This week's case was graciously donated by Dr. Kyle Rodino, one of our outstanding former Medical Microbiology fellows. The following specimen was submitted to the clinical microbiology laboratory in vodka (which deserves extra points for creativity). Identification?
Sunday, January 10, 2021
Answer to the Parasite Case of the Week 622: drunken Pediculus humanus capitis
There are pretty entertaining and interesting comments that I would encourage you to read if you are interested! Here are some of the key findings in this case:
Monday, January 4, 2021
Happy New Year everyone! We are going to kick off the New Year with a fascinating (and challenging) case by Idzi Potters and the Institute of Tropical Medicine, Antwerp.
From Idzi: While I was rummaging through the education-samples, I stumbled upon a strange-looking, small vial, containing a liquid from unknown origin. When I looked at the identification label, I was quite surprised to find a name that sounded like a very exotic parasite…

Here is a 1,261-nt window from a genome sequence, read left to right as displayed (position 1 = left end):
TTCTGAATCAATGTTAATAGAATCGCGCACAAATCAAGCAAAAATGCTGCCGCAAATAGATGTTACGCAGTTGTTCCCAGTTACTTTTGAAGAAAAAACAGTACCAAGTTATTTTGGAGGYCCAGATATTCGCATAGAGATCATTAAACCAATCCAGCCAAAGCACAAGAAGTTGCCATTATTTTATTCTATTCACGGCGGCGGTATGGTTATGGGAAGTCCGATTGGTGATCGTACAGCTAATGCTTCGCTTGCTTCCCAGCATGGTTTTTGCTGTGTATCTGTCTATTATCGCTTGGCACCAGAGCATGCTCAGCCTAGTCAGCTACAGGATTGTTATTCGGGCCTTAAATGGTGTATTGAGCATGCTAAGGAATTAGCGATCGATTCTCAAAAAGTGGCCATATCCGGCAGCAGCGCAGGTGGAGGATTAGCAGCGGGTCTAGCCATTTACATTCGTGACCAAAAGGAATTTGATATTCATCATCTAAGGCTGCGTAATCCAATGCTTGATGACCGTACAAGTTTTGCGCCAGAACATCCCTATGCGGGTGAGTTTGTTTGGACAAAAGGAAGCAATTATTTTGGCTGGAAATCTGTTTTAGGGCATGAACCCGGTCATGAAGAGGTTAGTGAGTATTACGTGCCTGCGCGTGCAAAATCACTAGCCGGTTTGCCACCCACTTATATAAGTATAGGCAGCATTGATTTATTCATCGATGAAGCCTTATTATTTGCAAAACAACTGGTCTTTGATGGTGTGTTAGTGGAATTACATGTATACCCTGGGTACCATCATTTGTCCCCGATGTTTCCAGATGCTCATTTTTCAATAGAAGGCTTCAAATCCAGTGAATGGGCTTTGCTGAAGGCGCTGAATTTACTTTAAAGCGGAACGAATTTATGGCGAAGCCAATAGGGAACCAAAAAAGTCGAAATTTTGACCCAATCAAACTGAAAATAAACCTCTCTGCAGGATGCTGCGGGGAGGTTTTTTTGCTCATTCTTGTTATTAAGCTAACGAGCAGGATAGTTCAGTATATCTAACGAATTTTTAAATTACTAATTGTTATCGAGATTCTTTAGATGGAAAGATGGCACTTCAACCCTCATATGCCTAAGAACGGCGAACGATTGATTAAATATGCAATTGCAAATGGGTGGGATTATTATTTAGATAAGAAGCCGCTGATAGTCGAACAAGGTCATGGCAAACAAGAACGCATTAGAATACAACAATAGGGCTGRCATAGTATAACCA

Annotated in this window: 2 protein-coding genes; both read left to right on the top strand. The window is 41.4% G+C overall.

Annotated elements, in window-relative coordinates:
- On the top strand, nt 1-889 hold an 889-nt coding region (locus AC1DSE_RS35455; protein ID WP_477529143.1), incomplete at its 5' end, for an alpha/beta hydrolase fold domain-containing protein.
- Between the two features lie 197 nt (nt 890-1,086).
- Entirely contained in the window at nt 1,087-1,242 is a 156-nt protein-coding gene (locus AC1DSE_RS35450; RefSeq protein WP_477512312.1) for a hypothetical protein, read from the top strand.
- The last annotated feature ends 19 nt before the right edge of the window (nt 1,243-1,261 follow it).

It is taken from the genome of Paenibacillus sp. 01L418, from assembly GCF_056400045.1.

During a quick microscopical examination, I found eggs of about 60-70 µm in length.
Who can guess which parasite I found? Hint: the source ended up being a cyst near the ear from an African man.
Sunday, January 3, 2021
Answer to the Parasite Case of the Week 621: Poikïlorchis (Achillurbainia) congolensis.
Wow, I am so impressed with how many of you got this identification. This rare parasite was first described in Nature in 1957 in a man from the Belgian Congo.
From Idzi: Poikilorchis congolensis, or alternatively Achillurbainia congolensis -as the genus Poïkilorchis (Fain and Vandepitte, 1957) was regarded by Dollfus as a synonym of Achillurbainia (Dollfus, R. P., 1966. Personal communication).
As far as I have found in the literature, it has been described in humans only eight times up ‘till now, although some authors suggest that some of the reported cases of Paragonimus (especially in Africa) could be in fact cases of Poïkilorchis infection.
Although its hosts are not known for sure, Poïkilorchis congolensis is considered to be a zoonosis, with the common final host probably being leopards (and maybe also giant rats?) and intermediate hosts being probably freshwater crabs.
The infection typically produces subcutaneous retroauricular cysts, which contain as well the eggs as the adults. Nevertheless, in many (human) cases only eggs are found in the cyst.
In the literature, I found human cases in Central and West Africa, Sarawak (Malaysia), possible also one in China…